Directed by Suzie Conte and Jenny Crabb
What would you do if you came across the decaying ruins of a dream while wandering in the bush one day? If you found the rotting wooden remains of a strange structure seemingly away from anything else? For two Perth directors the answer was simple: find out the history of such a place and tell that fascinating history to others. This is a rather simply presented documentary following a conventional four act structure, that underlies the importance of this film as a historical document. Through the extraordinary work of Suzie Conte and Jenny Crabb we are given a forgotten slice of Perth history, and the rather extraordinary tale of the dreamer behind it.
John Joseph Jones is just one of those dreamers the world was lucky to have – well perhaps less so if you were a creditor, but for the rest of us he was one of those people that made the place interesting. An immigrant from England, he came upon the idea of creating a natural amphitheatre in the bushland of Mundaring. Initially envisaged as a place for cultural performances, financial problems meant that for a brief period of time during the ‘70s the Parkerville Amphitheatre (or the Seddon Vincent Memorial Theatre for Australian Playwrights, to give its proper title) became a haven for rock concerts, and earned the nickname of WA’s Woodstock.
Constructed through painstaking work, Sets, Bugs And Rock ‘n Roll tells the story of the Parkerville amphitheatre through a collection of photos, newspaper clippings, posters, a fortuitously discovered ABC piece from the period, and copious amounts of interviews with family, promoters, actors and band members. The result is an exhaustive coverage of a strange tale that has all the elements of great fiction.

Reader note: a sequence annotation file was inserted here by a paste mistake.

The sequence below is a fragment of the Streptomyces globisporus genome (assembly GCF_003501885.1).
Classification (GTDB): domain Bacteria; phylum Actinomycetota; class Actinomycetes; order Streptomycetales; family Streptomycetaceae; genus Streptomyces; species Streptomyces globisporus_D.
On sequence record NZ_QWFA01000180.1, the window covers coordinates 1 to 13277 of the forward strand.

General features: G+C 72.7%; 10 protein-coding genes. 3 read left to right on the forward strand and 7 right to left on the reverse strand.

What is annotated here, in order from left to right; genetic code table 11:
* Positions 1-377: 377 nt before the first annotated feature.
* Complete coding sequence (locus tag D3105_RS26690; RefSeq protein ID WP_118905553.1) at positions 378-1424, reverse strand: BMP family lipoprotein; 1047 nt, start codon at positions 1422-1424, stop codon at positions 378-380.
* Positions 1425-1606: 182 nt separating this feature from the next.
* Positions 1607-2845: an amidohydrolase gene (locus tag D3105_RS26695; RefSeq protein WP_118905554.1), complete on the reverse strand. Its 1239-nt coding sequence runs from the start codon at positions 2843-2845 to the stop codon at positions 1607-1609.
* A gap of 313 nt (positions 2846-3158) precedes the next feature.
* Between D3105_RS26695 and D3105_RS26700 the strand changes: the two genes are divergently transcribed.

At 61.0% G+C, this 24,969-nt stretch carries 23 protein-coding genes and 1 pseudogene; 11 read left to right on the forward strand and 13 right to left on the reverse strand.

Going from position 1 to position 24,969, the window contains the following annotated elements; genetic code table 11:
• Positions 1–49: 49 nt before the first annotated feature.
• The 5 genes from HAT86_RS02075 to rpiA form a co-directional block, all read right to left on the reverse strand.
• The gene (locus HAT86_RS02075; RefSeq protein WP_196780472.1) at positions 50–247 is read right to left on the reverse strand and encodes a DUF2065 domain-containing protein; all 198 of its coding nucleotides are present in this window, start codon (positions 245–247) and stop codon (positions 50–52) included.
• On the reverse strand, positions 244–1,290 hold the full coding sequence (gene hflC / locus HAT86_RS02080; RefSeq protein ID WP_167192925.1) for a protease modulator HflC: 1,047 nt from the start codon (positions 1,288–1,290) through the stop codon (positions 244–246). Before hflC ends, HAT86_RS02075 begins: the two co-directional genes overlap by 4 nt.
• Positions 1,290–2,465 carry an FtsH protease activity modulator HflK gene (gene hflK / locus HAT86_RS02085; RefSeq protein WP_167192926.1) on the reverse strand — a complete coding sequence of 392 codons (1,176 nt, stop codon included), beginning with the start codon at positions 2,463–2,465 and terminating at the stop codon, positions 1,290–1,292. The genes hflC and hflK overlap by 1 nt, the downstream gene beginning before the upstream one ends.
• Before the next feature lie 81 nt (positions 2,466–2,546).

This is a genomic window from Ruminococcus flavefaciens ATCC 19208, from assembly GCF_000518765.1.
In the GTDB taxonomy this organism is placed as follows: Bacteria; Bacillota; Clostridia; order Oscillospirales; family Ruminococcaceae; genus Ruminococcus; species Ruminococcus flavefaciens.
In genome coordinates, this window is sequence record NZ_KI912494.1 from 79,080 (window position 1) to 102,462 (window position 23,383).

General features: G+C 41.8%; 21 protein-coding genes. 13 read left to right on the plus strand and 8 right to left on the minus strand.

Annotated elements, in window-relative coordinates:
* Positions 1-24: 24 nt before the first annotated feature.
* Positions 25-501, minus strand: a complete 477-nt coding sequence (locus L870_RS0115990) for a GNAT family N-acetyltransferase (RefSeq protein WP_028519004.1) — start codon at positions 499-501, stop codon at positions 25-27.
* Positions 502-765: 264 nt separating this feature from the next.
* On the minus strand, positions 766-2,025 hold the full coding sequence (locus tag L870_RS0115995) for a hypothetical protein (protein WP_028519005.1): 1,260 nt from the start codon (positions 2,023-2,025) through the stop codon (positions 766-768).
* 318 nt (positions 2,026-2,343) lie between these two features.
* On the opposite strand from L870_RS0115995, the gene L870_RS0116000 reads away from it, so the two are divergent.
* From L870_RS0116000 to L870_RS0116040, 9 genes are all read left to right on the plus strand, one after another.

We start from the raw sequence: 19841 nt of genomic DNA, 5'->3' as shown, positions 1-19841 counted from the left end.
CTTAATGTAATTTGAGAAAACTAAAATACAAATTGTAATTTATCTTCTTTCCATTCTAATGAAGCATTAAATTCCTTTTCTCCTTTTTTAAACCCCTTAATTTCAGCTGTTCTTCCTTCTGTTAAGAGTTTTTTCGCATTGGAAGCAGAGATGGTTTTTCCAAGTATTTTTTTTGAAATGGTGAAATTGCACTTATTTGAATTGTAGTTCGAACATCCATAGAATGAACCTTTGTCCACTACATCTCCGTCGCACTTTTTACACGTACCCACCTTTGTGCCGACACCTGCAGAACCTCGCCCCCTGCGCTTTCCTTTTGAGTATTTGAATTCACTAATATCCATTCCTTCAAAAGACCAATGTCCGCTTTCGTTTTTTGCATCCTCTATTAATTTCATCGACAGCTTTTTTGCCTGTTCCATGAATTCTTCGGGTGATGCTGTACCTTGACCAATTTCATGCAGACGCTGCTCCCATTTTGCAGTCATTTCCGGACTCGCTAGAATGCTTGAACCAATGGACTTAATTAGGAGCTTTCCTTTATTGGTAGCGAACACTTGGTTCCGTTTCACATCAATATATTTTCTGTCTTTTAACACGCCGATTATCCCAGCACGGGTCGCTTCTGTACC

Through Parkerville we see what happens when one man’s obsession comes up again council bureaucracy, and when grand ideas of artistic merit come up against the rather conservative public attitudes of Perth in the ‘60s and ‘70s. We also see what can be achieved with these lofty ambitions. The natural amphitheatre allowed an almost filmic quality to its productions. After all, where else could horses be led onto a stage, or have a raft float down a river winding through the set? Yet it was the concerts that earned the venue its infamy with the Perth press and its cult status amongst the punters. Acts such as John Farnham, Cold Chisel, Dave Hole and Matt Taylor all cut their teeth there, and we are lucky to hear some of the wilder and more amusing tales surrounding these concerts.
Parkerville: Sets, Bugs And Rock ‘n Roll gives us a window back in time to an extraordinary era of Perth music, and a venue that was ahead of its time. Illuminating, and surprisingly funny this is a documentary well worth the watch, just to discover a piece of local history that few of us are familiar with, but really should be.
Parkerville: Sets, Bugs And Rock n’ Roll screens as part of the Revelation Perth International Film Festival. For tickets and session times, go to revelationfilmfest.org.